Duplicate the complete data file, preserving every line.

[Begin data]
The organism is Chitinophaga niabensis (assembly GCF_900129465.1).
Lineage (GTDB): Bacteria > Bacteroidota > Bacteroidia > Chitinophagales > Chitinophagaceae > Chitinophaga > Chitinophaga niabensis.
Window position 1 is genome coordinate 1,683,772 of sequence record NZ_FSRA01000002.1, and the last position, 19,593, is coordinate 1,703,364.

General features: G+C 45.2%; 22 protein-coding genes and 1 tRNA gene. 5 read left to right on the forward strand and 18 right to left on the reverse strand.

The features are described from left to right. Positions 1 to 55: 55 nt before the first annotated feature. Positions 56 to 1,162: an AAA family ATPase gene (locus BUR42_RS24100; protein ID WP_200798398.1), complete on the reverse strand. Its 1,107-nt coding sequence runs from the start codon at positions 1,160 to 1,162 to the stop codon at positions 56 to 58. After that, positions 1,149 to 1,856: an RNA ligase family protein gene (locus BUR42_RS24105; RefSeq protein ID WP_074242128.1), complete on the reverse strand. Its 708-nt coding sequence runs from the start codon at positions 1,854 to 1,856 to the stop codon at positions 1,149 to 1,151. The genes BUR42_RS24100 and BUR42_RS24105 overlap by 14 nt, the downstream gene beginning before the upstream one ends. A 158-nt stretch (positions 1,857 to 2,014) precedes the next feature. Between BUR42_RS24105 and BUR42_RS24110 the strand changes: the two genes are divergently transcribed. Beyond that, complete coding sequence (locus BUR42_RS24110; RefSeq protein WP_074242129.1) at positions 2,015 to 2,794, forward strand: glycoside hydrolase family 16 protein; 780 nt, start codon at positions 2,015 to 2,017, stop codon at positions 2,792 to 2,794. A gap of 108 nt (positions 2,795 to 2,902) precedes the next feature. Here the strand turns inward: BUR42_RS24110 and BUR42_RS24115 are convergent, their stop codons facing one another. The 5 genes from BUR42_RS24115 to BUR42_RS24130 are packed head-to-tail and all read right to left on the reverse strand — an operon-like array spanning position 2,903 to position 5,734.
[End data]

The organism is Chitinophaga niabensis (assembly GCF_900129465.1).
Lineage (GTDB): Bacteria > Bacteroidota > Bacteroidia > Chitinophagales > Chitinophagaceae > Chitinophaga > Chitinophaga niabensis.
Window position 1 is genome coordinate 1,683,772 of sequence record NZ_FSRA01000002.1, and the last position, 19,593, is coordinate 1,703,364.

General features: G+C 45.2%; 22 protein-coding genes and 1 tRNA gene. 5 read left to right on the forward strand and 18 right to left on the reverse strand.

The features are described from left to right. Positions 1 to 55: 55 nt before the first annotated feature. Positions 56 to 1,162: an AAA family ATPase gene (locus BUR42_RS24100; protein ID WP_200798398.1), complete on the reverse strand. Its 1,107-nt coding sequence runs from the start codon at positions 1,160 to 1,162 to the stop codon at positions 56 to 58. After that, positions 1,149 to 1,856: an RNA ligase family protein gene (locus BUR42_RS24105; RefSeq protein ID WP_074242128.1), complete on the reverse strand. Its 708-nt coding sequence runs from the start codon at positions 1,854 to 1,856 to the stop codon at positions 1,149 to 1,151. The genes BUR42_RS24100 and BUR42_RS24105 overlap by 14 nt, the downstream gene beginning before the upstream one ends. A 158-nt stretch (positions 1,857 to 2,014) precedes the next feature. Between BUR42_RS24105 and BUR42_RS24110 the strand changes: the two genes are divergently transcribed. Beyond that, complete coding sequence (locus BUR42_RS24110; RefSeq protein WP_074242129.1) at positions 2,015 to 2,794, forward strand: glycoside hydrolase family 16 protein; 780 nt, start codon at positions 2,015 to 2,017, stop codon at positions 2,792 to 2,794. A gap of 108 nt (positions 2,795 to 2,902) precedes the next feature. Here the strand turns inward: BUR42_RS24110 and BUR42_RS24115 are convergent, their stop codons facing one another. The 5 genes from BUR42_RS24115 to BUR42_RS24130 are packed head-to-tail and all read right to left on the reverse strand — an operon-like array spanning position 2,903 to position 5,734.